Google Chrome Phases Out 1% Of Cookies: What Advertisers Need To Know

The beginning of this year marked the beginning of the end for third-party cookies on Google Chrome as the web browser began the gradual process of phasing out cookies, finalizing the transformation of digital advertising from cookie-based to cookieless. It's the first step toward enabling and broadly testing Google’s Privacy Sandbox, which aims to create technologies that both protect people's privacy online and give companies and developers tools to build thriving digital businesses.

The initial phaseout applies to 1% of Google Chrome users to facilitate testing, with the broader phaseout slated for Q3 2024, which will affect all of Chrome’s more than three billion global users.

What Impact Can Advertisers Expect to See?

With the initial phaseout affecting 1% of cookies disabled in Google Chrome as of Jan. 4, we shouldn’t expect to see an immediate impact on programs. For context, Chrome owns about half of the U.S. browser market share.



Similar to the effects of Apple’s implementation of App Tracking Transparency controls within iOS 14, with continued industrywide cookie deprecation, expect to see a potential impact on addressable audience sizes over time, and continued challenges with media attribution. However, this is a great signal forward to ensure privacy-first strategies are in place, audited, and actionable..

Adapting For the Privacy-First Future of Advertising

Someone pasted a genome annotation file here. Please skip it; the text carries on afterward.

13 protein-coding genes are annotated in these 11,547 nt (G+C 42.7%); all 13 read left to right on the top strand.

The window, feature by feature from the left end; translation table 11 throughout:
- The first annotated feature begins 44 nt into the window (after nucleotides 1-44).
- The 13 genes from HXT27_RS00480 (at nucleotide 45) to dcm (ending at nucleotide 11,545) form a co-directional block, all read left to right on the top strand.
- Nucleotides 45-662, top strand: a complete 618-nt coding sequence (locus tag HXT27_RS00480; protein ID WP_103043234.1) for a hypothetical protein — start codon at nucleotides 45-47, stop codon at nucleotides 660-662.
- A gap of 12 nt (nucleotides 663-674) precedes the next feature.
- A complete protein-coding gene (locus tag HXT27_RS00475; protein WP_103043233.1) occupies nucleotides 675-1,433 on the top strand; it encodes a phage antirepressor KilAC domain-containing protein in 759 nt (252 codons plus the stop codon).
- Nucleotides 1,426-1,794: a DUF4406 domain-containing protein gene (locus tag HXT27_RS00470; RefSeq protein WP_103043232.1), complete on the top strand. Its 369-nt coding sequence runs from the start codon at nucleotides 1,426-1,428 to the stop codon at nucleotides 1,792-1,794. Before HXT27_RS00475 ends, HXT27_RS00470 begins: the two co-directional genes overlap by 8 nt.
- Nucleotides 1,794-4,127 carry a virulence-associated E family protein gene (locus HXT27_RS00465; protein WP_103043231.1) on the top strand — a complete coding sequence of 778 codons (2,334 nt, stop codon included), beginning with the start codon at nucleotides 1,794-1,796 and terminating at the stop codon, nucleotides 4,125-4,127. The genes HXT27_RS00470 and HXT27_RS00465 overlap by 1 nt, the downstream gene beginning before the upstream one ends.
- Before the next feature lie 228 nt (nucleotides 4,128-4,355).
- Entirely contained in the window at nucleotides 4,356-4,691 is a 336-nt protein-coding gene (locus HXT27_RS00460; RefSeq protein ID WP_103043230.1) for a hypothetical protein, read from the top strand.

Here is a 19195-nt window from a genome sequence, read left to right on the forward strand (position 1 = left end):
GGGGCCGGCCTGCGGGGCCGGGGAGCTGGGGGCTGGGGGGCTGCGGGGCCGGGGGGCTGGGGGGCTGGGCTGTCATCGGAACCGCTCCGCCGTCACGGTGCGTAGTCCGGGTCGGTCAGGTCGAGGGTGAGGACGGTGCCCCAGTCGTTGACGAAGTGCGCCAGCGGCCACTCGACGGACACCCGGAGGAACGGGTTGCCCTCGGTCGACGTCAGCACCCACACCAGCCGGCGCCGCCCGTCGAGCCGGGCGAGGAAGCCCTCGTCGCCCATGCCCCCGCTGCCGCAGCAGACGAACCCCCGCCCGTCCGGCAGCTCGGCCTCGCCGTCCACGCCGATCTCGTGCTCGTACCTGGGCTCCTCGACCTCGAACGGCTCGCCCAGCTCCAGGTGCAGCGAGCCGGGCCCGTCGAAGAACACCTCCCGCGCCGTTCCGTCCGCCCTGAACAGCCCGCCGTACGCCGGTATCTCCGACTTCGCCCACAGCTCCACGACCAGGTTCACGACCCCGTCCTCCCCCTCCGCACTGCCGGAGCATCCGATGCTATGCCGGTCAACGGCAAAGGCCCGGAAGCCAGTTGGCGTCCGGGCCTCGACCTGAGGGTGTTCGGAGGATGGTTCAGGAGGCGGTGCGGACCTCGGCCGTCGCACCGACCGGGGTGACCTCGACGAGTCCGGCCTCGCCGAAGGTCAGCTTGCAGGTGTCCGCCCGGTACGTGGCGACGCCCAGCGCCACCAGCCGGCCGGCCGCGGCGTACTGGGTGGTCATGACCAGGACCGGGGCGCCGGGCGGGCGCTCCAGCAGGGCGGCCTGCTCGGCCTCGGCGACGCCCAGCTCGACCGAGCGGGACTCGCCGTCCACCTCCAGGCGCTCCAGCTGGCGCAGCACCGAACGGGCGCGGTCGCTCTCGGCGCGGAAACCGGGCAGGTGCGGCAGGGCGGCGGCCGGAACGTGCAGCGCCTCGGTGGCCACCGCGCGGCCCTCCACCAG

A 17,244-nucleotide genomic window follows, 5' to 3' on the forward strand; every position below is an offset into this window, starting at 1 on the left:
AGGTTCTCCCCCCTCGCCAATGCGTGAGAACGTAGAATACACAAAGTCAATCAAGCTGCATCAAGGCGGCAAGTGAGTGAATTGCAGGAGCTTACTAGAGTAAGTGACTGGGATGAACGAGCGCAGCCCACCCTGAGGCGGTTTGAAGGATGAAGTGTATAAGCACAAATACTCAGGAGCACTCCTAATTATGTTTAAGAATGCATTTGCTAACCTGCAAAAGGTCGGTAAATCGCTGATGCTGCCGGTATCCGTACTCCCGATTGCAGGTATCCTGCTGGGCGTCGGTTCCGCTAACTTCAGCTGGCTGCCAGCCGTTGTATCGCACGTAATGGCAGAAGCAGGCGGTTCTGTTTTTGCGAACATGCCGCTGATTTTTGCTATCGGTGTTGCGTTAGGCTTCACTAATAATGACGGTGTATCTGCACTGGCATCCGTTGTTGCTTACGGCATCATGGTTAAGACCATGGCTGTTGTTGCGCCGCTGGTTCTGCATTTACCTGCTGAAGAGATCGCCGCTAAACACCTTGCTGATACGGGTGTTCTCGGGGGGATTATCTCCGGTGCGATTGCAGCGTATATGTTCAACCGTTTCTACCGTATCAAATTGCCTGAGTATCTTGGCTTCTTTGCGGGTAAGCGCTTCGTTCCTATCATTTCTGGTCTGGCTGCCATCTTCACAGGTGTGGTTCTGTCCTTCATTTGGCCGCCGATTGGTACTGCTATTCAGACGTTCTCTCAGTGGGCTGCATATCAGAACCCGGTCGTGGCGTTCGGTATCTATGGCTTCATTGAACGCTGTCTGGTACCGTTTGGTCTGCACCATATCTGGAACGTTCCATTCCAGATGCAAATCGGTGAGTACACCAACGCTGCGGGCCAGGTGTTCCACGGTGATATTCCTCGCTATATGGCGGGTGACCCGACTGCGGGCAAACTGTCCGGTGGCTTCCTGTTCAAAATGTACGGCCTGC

While the news of this change made headlines recently, the march towards a more privacy-focused future has been years in the making. Countless industry consortiums, privacy advocacy groups, and alternative identity methods have cropped up to aid advertisers in navigating these changes.

Industry-wide cookie deprecation requires advertisers to strategically shift approaches and strengthen their direct engagement with consumers. This involves continuing to prioritize the collection of first-party data, adopting a stance that’s privacy-first, and diversifying marketing efforts across various channels. 

Advanced technologies, such as customer data platforms, can aid in data management and strengthen existing programs by analyzing trends and patterns from first-party data, ultimately helping to deliver a more targeted and personalized experience for each user. Scalable identity-based solutions such as LiveRamp’s Ramp ID or The Trade Desk’s Unified ID 2.0 can also be used as alternatives to cookies to reach first-party audiences.

This moment represents a new era in advertising and can’t be circumvented by a temporary adjustment in tactics or activating cross-platform features. Instead, advertisers must recalibrate now, if they haven’t already, to adopt a more comprehensive and sustainable, privacy-first approach, investing in durable media targeting and attribution solutions that combat signal loss, maintain regulatory compliance, and meet their brand’s unique measurement needs.

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